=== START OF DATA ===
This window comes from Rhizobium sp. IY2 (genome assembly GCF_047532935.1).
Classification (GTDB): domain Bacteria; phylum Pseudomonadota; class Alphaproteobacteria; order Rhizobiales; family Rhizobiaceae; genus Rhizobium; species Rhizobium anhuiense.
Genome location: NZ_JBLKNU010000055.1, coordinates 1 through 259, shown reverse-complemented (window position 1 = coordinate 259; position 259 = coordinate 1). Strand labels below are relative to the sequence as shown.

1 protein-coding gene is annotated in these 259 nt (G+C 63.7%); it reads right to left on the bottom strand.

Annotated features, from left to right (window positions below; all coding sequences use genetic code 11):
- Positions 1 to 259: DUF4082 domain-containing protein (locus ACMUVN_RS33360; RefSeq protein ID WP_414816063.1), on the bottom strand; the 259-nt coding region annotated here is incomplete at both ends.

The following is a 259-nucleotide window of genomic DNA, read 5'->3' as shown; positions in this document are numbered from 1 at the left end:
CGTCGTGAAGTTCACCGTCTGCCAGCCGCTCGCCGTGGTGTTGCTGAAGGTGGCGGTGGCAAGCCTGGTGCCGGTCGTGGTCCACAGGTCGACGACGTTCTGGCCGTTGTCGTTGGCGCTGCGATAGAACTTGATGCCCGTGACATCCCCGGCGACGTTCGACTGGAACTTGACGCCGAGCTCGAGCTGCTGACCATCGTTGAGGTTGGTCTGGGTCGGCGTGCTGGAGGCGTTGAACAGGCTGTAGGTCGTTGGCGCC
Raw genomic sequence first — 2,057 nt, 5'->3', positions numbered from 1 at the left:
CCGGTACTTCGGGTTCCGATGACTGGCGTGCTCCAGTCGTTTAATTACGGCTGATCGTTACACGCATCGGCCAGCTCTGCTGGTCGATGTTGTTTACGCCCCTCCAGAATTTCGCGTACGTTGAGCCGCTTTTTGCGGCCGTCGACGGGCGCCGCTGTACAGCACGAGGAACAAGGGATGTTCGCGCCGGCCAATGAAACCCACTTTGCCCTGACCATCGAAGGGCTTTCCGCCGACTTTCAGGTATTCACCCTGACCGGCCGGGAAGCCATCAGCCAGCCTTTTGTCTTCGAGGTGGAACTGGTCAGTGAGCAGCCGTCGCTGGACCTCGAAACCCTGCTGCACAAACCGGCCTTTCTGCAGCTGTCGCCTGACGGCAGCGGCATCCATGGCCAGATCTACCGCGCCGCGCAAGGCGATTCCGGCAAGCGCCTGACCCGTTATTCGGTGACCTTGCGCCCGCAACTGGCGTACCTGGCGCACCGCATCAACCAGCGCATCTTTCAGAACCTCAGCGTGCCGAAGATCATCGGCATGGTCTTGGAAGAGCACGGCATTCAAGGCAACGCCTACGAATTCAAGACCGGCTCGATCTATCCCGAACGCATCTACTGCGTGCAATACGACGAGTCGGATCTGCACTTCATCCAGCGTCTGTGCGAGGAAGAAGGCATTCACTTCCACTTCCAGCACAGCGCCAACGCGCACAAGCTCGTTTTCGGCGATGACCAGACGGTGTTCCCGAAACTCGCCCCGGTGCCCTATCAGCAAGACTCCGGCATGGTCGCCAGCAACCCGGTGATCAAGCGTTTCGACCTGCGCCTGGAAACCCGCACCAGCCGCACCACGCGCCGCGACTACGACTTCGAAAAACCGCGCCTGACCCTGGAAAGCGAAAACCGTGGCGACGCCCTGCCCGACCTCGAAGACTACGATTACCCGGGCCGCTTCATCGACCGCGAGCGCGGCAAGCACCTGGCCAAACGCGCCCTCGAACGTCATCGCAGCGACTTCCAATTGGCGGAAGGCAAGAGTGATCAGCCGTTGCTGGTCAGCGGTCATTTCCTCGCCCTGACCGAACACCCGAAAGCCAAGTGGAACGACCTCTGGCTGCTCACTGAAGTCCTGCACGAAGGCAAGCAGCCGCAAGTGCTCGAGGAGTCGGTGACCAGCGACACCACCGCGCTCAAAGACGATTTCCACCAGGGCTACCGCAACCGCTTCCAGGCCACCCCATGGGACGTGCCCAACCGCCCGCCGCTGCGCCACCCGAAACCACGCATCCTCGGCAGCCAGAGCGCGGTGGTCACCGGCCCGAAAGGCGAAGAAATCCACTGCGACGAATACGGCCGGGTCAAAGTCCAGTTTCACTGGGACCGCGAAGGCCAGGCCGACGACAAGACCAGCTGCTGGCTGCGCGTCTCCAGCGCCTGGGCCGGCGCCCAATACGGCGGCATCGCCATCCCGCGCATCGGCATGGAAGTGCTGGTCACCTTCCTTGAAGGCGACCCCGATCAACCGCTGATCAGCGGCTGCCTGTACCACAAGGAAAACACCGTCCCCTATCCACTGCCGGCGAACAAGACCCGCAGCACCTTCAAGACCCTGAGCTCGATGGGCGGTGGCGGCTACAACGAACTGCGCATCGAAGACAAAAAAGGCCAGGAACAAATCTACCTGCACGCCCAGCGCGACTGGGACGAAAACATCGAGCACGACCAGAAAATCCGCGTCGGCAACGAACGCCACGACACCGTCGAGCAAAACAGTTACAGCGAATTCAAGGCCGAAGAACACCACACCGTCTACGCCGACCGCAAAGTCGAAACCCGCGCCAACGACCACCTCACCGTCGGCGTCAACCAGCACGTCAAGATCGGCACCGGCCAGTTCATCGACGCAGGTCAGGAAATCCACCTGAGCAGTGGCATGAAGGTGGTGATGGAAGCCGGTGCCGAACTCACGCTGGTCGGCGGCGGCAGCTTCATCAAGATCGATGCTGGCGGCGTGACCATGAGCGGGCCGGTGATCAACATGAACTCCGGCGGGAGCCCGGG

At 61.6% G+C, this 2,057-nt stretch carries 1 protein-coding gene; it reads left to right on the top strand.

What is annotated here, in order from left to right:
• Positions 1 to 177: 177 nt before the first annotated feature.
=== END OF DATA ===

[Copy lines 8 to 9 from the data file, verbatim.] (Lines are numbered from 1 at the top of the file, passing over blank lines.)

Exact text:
CGTCGTGAAGTTCACCGTCTGCCAGCCGCTCGCCGTGGTGTTGCTGAAGGTGGCGGTGGCAAGCCTGGTGCCGGTCGTGGTCCACAGGTCGACGACGTTCTGGCCGTTGTCGTTGGCGCTGCGATAGAACTTGATGCCCGTGACATCCCCGGCGACGTTCGACTGGAACTTGACGCCGAGCTCGAGCTGCTGACCATCGTTGAGGTTGGTCTGGGTCGGCGTGCTGGAGGCGTTGAACAGGCTGTAGGTCGTTGGCGCC
Raw genomic sequence first — 2,057 nt, 5'->3', positions numbered from 1 at the left: